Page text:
On December 24, 1837, Duchess Amalia Elisabeth of Bavaria(Empress Elisabeth of Austria) was born. She spent most of her childhood playing in the forests of Bavaria. People thought that Sissi was the most beautiful princess in all of Europe. She wanted to be free and travel the world, but fate made her an empress and bound her to palace rules. Few things are known about her, like scraps of articles from the time, vague memories, and the sad story of her beloved son, Crown Prince Rudolf. Why had life been so mean to her? Empress Elisabeth of Austria seemed to have bad luck following her around.
An ambassador from another country once said about her, “In our century, there were only two women as beautiful as her, and both were named Elisabeth.”
The girl didn’t want to wear the crown so much that she cried to the Hofburg. Sissi’s new husband, Emperor Franz Joseph I, was waiting for her there. The woman’s life was no longer a happy holiday from then on. Instead, it was filled with the bitterness of broken dreams, depression, and mental breakdowns. At the end of her journey, Europe’s most beautiful Empress was killed by a crazy Italian anarchist in a sad and pointless way. And everything started out so well.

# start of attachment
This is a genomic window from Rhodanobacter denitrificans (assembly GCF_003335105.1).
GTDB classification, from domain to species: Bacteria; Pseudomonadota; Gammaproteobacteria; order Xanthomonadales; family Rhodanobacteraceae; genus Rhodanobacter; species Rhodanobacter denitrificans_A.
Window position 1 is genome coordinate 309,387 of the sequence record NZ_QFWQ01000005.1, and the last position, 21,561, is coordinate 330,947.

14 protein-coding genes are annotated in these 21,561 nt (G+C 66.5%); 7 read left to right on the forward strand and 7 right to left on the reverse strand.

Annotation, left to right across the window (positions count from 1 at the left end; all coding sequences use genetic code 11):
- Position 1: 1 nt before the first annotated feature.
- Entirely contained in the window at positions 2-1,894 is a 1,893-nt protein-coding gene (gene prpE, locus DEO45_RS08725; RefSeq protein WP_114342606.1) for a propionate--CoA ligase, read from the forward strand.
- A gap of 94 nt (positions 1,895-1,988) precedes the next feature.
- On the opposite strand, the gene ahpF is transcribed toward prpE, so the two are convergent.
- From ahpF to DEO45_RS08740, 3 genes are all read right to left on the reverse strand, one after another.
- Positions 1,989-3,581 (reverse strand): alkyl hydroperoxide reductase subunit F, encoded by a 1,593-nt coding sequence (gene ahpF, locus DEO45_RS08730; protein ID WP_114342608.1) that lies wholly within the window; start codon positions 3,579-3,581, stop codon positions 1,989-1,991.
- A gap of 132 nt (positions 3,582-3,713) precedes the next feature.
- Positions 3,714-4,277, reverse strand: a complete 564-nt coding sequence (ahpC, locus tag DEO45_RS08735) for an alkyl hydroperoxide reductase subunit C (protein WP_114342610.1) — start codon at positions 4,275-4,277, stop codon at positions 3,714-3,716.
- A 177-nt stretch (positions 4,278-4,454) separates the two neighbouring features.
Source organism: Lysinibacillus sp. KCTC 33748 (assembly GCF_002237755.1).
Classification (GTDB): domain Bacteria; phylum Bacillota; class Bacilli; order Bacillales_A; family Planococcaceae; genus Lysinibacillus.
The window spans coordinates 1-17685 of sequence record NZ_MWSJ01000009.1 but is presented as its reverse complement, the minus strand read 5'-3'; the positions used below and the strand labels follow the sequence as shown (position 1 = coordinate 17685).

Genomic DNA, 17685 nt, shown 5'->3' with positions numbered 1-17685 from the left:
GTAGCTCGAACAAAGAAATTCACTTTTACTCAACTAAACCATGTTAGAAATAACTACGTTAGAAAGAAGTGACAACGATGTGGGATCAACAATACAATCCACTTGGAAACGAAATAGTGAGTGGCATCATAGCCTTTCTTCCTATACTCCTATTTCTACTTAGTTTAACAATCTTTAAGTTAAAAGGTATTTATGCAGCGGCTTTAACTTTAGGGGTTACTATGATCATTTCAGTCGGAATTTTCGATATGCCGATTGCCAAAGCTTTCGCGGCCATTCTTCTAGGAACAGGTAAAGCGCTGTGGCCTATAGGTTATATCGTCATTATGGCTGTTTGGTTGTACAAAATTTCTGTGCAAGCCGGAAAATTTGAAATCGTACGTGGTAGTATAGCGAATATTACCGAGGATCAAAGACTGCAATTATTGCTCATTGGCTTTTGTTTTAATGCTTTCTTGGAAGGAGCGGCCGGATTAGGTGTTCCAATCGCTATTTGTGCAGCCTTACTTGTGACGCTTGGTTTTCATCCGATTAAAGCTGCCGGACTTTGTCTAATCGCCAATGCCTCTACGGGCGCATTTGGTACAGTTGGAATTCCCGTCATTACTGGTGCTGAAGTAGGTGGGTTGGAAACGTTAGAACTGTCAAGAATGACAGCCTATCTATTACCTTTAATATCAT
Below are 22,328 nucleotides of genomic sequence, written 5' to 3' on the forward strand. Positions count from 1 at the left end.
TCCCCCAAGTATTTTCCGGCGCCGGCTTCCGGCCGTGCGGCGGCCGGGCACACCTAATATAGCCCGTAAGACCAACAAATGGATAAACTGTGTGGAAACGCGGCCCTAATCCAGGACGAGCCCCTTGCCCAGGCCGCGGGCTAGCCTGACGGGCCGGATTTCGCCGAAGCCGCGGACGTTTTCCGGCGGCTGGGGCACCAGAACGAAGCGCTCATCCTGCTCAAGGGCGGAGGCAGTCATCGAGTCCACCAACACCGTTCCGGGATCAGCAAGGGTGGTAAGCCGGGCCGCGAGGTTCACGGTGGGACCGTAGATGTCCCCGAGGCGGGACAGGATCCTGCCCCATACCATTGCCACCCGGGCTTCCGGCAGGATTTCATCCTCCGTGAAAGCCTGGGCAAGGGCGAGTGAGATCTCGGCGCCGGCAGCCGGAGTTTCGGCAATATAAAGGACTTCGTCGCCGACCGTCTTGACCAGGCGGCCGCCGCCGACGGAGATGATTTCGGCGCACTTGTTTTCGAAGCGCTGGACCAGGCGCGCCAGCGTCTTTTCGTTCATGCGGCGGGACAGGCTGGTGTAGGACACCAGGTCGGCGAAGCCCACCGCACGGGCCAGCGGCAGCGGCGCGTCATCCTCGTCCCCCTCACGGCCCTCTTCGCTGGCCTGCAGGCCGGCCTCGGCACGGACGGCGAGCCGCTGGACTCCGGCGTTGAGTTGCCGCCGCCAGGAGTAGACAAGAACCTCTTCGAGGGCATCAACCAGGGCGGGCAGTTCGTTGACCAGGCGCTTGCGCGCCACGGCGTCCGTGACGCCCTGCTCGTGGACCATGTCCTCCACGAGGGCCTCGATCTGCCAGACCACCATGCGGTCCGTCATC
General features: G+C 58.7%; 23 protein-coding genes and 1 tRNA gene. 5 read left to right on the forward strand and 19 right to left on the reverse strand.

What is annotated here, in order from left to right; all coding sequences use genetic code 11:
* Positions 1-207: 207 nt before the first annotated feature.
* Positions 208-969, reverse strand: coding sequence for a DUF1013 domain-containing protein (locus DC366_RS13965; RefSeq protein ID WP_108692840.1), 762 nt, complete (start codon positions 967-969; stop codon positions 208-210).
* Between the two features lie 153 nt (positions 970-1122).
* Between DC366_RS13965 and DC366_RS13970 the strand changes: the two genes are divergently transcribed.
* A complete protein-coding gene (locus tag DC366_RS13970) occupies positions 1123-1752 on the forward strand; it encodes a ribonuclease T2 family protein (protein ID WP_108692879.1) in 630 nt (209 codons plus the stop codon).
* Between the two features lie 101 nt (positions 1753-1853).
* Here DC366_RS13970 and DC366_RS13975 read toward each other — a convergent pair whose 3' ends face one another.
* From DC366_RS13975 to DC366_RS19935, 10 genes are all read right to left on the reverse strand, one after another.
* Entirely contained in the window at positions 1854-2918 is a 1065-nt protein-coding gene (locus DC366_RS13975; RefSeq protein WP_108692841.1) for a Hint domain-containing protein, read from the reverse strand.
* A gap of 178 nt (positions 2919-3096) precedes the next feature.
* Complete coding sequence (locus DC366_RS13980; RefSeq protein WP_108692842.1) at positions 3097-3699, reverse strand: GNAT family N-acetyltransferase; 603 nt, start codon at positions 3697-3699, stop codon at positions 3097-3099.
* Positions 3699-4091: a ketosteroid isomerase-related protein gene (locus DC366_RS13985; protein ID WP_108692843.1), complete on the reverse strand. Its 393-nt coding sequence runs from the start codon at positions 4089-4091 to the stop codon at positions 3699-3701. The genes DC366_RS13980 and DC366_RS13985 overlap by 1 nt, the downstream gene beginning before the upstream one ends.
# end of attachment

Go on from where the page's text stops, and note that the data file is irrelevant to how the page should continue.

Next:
Franz Joseph’s mother was a sister of Elisabeth’s mother. They had made plans for Franz Joseph to marry Elisabeth’s older sister, Helene when they were both still young children. As soon as the next Emperor saw Sissi, things didn’t go as planned. He didn’t want to look at any woman anymore, and he wanted Elisabeth’s hand so badly. His engagement to Helene ended right away. Her younger sister was only 16 years old, but she was very pretty and very sweet.
No one asked the princess what she thought about it, though. Her mother worried that such a profitable alliance would fall apart, so she pressured her. After less than a year, Elisabeth’s life was no longer pleasant. The rules of palace behaviour strangled her free spirit. She didn’t like Franz Joseph at all. Empress Elisabeth of Austria thought he was dull and sad. After the wedding, she did everything to keep her husband’s attention off of her. There are rumours that the Empress even had an extramarital affair.